As 2017 draws to a close, its time to take stock of Manchester United’s second season under Jose Mourinho at the halfway stage.
Despite the media’s strange obsession with the ‘brand’ of football supposedly being played out by Jose’s team, United fans have cause to be positive. Sitting in second place, the dour, negative football served by the team, has them as the second top scorers in the league, and with the joint best defensive record in the division, crisis indeed.
Forget about Manchester City: only themselves can stop a premier league title heading to the Etihad. Finishing as runners-up would be seen by most as a strong step in the right direction, following on from last years 7th place finish, and the dark years post Fergie, under Moyes, and perhaps less so under Van Gaal.
Whatever your thoughts about Mourinho’s style of play, he knows how to get a result.
Fans have moaned about the way the team played away at Anfield, and at home to City, but Jose played to get a result. The view that United would have never played this way under Sir Alex, is one that has almost become folklore over the years: the United fan, wearing rose tinted glasses, looking back fondly to years gone by, conveniently forgetting the number of times United stank the place out at Anfield or failed to turn up in the derby, most noticeably in the Munich anniversary game. Who can forget United, facing the mighty Barcelona in the Champions League semi-final in 2008, the bus firmly parked, just waiting for a moment of brilliance, which thankfully came from the boot of Paul Scholes, to send the Red Devils through?
The only problem facing Mourinho’s team this season is the brilliance of City. As much as United fans hate to say it, they are playing fantastic football, combined with the element of luck needed to turn draws into wins, as highlighted by Raheem Sterling shinning one in against Huddersfield. Mourinho has consistently stated that he only looks one game at a time, concentrating on getting his own business done, and getting spiky when asked about City.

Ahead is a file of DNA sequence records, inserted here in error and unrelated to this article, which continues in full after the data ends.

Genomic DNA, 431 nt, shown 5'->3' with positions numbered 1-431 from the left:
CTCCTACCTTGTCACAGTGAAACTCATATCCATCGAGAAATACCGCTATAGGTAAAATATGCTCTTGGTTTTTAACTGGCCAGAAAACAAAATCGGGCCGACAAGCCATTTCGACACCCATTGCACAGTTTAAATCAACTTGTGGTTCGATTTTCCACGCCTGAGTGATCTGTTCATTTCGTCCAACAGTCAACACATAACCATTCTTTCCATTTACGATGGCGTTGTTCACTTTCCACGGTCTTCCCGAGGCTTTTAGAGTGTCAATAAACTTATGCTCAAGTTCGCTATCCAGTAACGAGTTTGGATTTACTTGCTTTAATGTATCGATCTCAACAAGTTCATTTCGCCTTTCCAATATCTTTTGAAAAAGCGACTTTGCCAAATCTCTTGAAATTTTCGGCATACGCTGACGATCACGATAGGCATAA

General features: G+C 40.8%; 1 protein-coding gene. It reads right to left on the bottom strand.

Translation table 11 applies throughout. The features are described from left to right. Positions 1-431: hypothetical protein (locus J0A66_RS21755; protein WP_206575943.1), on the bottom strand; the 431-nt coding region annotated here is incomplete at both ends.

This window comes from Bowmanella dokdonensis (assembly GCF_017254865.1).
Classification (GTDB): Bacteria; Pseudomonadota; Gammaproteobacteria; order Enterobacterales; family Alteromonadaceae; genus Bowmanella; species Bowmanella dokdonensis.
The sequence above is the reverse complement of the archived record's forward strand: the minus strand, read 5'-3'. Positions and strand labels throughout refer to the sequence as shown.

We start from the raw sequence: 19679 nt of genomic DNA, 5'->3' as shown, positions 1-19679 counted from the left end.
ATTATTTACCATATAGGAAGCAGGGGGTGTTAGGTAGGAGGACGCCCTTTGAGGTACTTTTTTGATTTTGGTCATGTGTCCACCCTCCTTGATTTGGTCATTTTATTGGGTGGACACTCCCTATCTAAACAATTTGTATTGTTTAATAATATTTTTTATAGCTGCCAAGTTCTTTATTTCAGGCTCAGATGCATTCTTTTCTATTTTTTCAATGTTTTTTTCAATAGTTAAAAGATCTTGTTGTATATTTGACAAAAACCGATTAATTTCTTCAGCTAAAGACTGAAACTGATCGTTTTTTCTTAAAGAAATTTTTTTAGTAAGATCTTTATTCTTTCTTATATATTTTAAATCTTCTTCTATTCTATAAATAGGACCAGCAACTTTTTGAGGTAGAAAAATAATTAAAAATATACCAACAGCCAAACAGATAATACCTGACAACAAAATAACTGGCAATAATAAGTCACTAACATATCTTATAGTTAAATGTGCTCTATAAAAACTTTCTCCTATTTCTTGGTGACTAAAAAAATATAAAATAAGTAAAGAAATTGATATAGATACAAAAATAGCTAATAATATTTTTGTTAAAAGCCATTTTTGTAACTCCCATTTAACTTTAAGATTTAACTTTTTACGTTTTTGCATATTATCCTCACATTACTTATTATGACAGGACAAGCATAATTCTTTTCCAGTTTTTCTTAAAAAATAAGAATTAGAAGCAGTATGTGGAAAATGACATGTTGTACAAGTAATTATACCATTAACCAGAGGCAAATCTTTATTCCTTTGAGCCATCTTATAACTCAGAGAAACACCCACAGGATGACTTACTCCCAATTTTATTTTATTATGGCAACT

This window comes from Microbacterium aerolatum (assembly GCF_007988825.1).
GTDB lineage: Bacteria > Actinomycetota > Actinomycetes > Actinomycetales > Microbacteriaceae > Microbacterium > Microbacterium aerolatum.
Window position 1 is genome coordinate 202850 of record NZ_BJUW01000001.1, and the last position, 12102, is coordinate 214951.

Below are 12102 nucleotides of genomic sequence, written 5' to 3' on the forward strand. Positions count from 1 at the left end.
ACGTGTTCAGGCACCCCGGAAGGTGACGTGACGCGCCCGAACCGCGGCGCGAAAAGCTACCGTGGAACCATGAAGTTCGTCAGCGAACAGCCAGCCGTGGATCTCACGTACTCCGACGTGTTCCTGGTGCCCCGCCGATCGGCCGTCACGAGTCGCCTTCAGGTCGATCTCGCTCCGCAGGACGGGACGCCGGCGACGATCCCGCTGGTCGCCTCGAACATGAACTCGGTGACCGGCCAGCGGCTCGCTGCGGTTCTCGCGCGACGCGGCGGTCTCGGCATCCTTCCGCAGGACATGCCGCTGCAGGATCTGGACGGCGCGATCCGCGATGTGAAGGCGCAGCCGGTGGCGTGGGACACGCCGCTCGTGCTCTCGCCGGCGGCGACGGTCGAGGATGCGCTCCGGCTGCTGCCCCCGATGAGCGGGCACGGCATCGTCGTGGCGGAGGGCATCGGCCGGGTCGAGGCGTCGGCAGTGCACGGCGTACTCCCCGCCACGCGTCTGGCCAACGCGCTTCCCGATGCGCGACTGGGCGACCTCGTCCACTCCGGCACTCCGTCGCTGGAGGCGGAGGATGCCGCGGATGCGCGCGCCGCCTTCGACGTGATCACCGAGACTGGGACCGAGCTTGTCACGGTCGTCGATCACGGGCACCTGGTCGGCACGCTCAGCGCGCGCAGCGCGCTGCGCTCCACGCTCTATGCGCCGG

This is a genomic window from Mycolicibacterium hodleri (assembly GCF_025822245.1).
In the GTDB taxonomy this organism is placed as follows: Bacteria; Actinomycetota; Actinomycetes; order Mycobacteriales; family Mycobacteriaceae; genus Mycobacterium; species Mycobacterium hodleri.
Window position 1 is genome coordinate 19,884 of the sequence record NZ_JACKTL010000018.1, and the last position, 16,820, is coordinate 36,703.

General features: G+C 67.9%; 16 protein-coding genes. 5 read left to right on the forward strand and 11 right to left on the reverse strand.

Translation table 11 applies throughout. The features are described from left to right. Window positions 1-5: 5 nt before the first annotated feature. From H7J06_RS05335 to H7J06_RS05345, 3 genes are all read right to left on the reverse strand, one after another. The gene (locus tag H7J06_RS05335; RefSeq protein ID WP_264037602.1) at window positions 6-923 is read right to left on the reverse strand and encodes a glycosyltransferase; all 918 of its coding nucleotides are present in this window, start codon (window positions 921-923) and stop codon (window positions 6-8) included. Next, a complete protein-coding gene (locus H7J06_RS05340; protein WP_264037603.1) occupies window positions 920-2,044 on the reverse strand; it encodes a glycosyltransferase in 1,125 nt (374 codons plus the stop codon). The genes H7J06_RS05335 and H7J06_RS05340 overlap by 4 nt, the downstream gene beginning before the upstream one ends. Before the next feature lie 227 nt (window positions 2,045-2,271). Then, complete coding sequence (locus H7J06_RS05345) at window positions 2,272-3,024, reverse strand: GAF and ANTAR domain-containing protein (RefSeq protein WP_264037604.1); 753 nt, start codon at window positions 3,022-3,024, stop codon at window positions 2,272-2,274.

Another issue is the current United squad, it’s a mish-mash of players spanning four managers.
It was highlighted at the weekend, against West Brom, that the majority of the starting line up were at Old Trafford under Sir Alex. Lingard, Smalling, Jones, Young, Valencia and De Gea. Mata was a Moyes signing, Rashford was discovered — albeit with a degree of good fortune — by LVG, who also signed Herrera. Only Lukaku and Matic were actually Jose Mourinho players. It’s perhaps unfair, therefore, to criticise the manager, and maybe we should be giving him more praise for getting the team where they are.
Ignoring the press, who are painting Pep as a new footballing visionary, the future is looking bright for United. New fans seem to get confused, seeing football, with all its hype, money and celebrity status as an entertainment business, when ultimately a team’s success is judged on results and trophies. I’d much rather come home from the match having ground out a 1-0 win than watch us batter a team for 90 minutes but fail to score; something which happened far too often last season.
Mourinho most definitely has United going in the right direction, a few more of his own players through the door in January or the summer, and United will be serious contenders again.